The Nexus of Mission and Violence Today

The Nexus of Mission and Violence Today

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Fr. Carl Chudy, SX

Last November 2017, the U.S. moved forward with extraditing a former high-ranking El Salvador military official to Spain to face murder charges for allegedly plotting the killings of six Jesuit  priests, their housekeeper and her teenage daughter in 1989. Inocente Orlando Montano Morales failed in his final bid to avoid extradition when the U.S. Supreme Court announced, without explanation, that it had denied his request to halt his extradition. The decision allowed the State Department  which has had a warrant out for Montano since October stipulating he would be extradited to Spain unless the Supreme Court intervened  to move forward with the extradition. Five of the six slain priests, executed in San Salvador, were Spanish. (Pictured above)

The pastoral activity of the Church is increasingly undermined in Africa by a lack of security. From Cote D’Ivoire to Nigeria, to Congo Kinshasa, etc. priests are assassinated by armed gangs. Two priests and at least 19 faithful were killed in the parish of St Agnatius Ukpor-Mbalom in the village of Mbalom, in Gwer East Local Government Area, Benue State, which is part of the so-called Middle Belt in central Nigeria which divides the mainly Muslim north from the south where majority of the people are Christian.

Nineteen people, including Rev. Joseph Gor and Rev. Felix Tyolaha, who were celebrating the Mass, were killed in cold blood. Many more were wounded. After attacking the church the criminals torched the village destroying at least 60 homes and hay lofts. The people fled to the nearby villages in search of safety.

On April 20, 2018, Father Juan Miguel Contreras was shot to death inside a church on the outskirts of Guadalajara, as he was hearing confessions.

On April 20, 2018, Father Juan Miguel Contreras was shot to death inside a church on the outskirts of Guadalajara, Mexico as he was hearing confessions. The day before, Father Rubén Alcántara, Vicar General of the Diocese of Cautitlan Izalli, outside Mexico City, was stabbed to death. Five priests have been killed since the year began, putting the death toll of Catholic clergy at 24 since December 2012, when the six-year administration of President Enrique Pena Nieto began.

Although some of those priests appear to have been victims of random violence — a real risk in a nation that last year recorded nearly 30,000 homicides — others appear to have been targeted specifically because of their ecclesiastical work. In Guerrero, where multiple criminal groups are at war for control of the state’s lucrative heroin trade, priests have at times sought to broker truces between rival gangs. Priests in the state have also been on the front lines of efforts to locate and excavate mass graves.

“Violence against the clergy has increased in recent years, without seeing concrete actions to stop it”, said Father Omar Sotelo, Director of the Mexican Multimedia Center, which annually presents a report on the violence and murders of priests and religious in the Latin American country. “The population is permanently exposed to crime, we know it well, but now above all priesthood has become a dangerous ministry; in the last nine years, Mexico is the country with the highest number of priests killed”.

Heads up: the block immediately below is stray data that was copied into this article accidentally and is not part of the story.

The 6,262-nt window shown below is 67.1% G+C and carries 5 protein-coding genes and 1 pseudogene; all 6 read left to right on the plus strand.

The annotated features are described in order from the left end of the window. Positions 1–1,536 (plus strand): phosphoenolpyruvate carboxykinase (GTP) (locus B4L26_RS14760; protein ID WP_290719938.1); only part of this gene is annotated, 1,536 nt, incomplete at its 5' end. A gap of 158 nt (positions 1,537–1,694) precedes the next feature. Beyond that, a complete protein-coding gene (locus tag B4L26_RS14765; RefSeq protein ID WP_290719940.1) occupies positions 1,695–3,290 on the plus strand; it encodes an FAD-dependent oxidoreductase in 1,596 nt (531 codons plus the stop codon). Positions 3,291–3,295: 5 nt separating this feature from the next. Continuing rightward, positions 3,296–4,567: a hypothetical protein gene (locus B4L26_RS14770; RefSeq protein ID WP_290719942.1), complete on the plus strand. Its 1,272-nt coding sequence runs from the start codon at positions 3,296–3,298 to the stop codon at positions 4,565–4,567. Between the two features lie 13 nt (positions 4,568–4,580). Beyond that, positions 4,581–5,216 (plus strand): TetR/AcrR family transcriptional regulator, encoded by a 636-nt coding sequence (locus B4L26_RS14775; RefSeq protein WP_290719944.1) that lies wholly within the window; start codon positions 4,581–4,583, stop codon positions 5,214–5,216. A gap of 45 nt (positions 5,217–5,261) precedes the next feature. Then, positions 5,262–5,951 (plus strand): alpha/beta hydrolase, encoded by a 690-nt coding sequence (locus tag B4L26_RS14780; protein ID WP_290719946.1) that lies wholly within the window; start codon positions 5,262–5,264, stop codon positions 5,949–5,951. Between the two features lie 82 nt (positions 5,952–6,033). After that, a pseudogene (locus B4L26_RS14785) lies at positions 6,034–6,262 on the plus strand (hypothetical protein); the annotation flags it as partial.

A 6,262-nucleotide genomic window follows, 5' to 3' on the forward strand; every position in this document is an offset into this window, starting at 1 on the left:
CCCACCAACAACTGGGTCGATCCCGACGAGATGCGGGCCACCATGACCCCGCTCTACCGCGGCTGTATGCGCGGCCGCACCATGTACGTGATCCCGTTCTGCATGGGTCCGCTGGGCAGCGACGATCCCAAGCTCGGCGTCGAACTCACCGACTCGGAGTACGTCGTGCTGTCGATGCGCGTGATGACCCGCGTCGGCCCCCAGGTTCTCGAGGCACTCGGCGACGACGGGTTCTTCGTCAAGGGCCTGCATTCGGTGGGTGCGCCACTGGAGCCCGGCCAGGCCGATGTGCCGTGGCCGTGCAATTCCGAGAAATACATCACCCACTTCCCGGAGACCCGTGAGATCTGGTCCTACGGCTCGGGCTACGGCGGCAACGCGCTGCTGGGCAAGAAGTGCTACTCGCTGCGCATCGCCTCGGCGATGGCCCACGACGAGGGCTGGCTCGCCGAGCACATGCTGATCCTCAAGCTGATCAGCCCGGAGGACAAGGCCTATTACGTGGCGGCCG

On September 23, 2017, the missionary Fr. Stanley Francis Rother became the first officially recognized American martyr. A native of Okarche, Oklahoma, USA, after several years of pastoral commitment as a parish vicar, he asked to be assigned to the mission that the diocese of Oklahoma City and Tulsa had in Santiago Atitlán, Guatemala. He worked in Guatemala for many years.

Within the last year of his life, Rother saw the radio station smashed and its director murdered. His catechists and parishioners would disappear and later be found dead, with their bodies showing signs of having been beaten and tortured. Rother knew all this when he returned to Guatemala in May 1981. In December 1981 he had addressed a letter to the faithful in Oklahoma and wrote about the violent situation: “This is one of the reasons I have for staying in the face of physical harm. The shepherd cannot run at the first sign of danger. He was beatified in 2016.

The Holy See publishes a yearly an account of missionaries killed from year to year.  The Xaverian Missionaries also continues to commemorate our martyrs of charity throughout the history of our missionary work in the world. Their lives are selfless accounts of service to the Church and the world, and a poignant reminder of the continued need of reconciliation and dialogue in a world of conflict and power struggle.

During a General Audience Pope Francis spoke about how the martyrs of the Church are examples of Christ, who also gave his life out of self-sacrifice and love. As such, he said that every Christian is a martyr, a witness to the sure hope that faith inspires. The martyrs who even today lay down their lives for the faith do so out of love. The example offered by martyrs gives Christians hope and inspires strength, setting down a path for being witnesses to the Gospel and repudiating violence, the pope said.

There are many other stories of priests, religious women and men, and lay people who, to this day, suffer violence and death in their work as missionaries. What it means to give it all for the sake of the Kingdom is clearly shown in the lives of these missionaries. Let us not romanticize this, their deaths were unsought and unwanted. But, despite the dangers, they continued with a courage some of us only dream of. As the Holy Father says, we are all called to that same tenacious faith that risks so much.

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